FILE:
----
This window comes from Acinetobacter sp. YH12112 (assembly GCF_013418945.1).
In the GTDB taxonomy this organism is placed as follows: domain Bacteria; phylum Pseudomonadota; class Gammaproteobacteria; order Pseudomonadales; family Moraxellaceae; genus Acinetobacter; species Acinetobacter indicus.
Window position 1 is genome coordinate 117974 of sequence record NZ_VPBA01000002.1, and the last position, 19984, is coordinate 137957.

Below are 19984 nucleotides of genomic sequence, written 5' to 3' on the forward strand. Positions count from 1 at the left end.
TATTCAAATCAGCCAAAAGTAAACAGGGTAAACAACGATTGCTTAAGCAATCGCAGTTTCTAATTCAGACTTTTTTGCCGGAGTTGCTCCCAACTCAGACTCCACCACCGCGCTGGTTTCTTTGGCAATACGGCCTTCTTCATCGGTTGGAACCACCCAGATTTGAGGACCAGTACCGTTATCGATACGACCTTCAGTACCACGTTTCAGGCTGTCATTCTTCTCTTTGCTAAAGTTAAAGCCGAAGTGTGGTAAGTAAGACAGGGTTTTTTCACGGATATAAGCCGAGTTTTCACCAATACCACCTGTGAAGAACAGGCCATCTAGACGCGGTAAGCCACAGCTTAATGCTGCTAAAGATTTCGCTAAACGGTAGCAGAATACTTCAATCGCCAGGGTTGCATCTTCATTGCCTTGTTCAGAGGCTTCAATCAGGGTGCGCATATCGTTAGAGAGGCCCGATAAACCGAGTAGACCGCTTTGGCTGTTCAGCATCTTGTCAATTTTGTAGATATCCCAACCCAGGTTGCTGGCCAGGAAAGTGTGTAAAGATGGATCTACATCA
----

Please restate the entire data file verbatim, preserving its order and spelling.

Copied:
This window comes from Acinetobacter sp. YH12112 (assembly GCF_013418945.1).
In the GTDB taxonomy this organism is placed as follows: domain Bacteria; phylum Pseudomonadota; class Gammaproteobacteria; order Pseudomonadales; family Moraxellaceae; genus Acinetobacter; species Acinetobacter indicus.
Window position 1 is genome coordinate 117974 of sequence record NZ_VPBA01000002.1, and the last position, 19984, is coordinate 137957.

Below are 19984 nucleotides of genomic sequence, written 5' to 3' on the forward strand. Positions count from 1 at the left end.
TATTCAAATCAGCCAAAAGTAAACAGGGTAAACAACGATTGCTTAAGCAATCGCAGTTTCTAATTCAGACTTTTTTGCCGGAGTTGCTCCCAACTCAGACTCCACCACCGCGCTGGTTTCTTTGGCAATACGGCCTTCTTCATCGGTTGGAACCACCCAGATTTGAGGACCAGTACCGTTATCGATACGACCTTCAGTACCACGTTTCAGGCTGTCATTCTTCTCTTTGCTAAAGTTAAAGCCGAAGTGTGGTAAGTAAGACAGGGTTTTTTCACGGATATAAGCCGAGTTTTCACCAATACCACCTGTGAAGAACAGGCCATCTAGACGCGGTAAGCCACAGCTTAATGCTGCTAAAGATTTCGCTAAACGGTAGCAGAATACTTCAATCGCCAGGGTTGCATCTTCATTGCCTTGTTCAGAGGCTTCAATCAGGGTGCGCATATCGTTAGAGAGGCCCGATAAACCGAGTAGACCGCTTTGGCTGTTCAGCATCTTGTCAATTTTGTAGATATCCCAACCCAGGTTGCTGGCCAGGAAAGTGTGTAAAGATGGATCTACATCA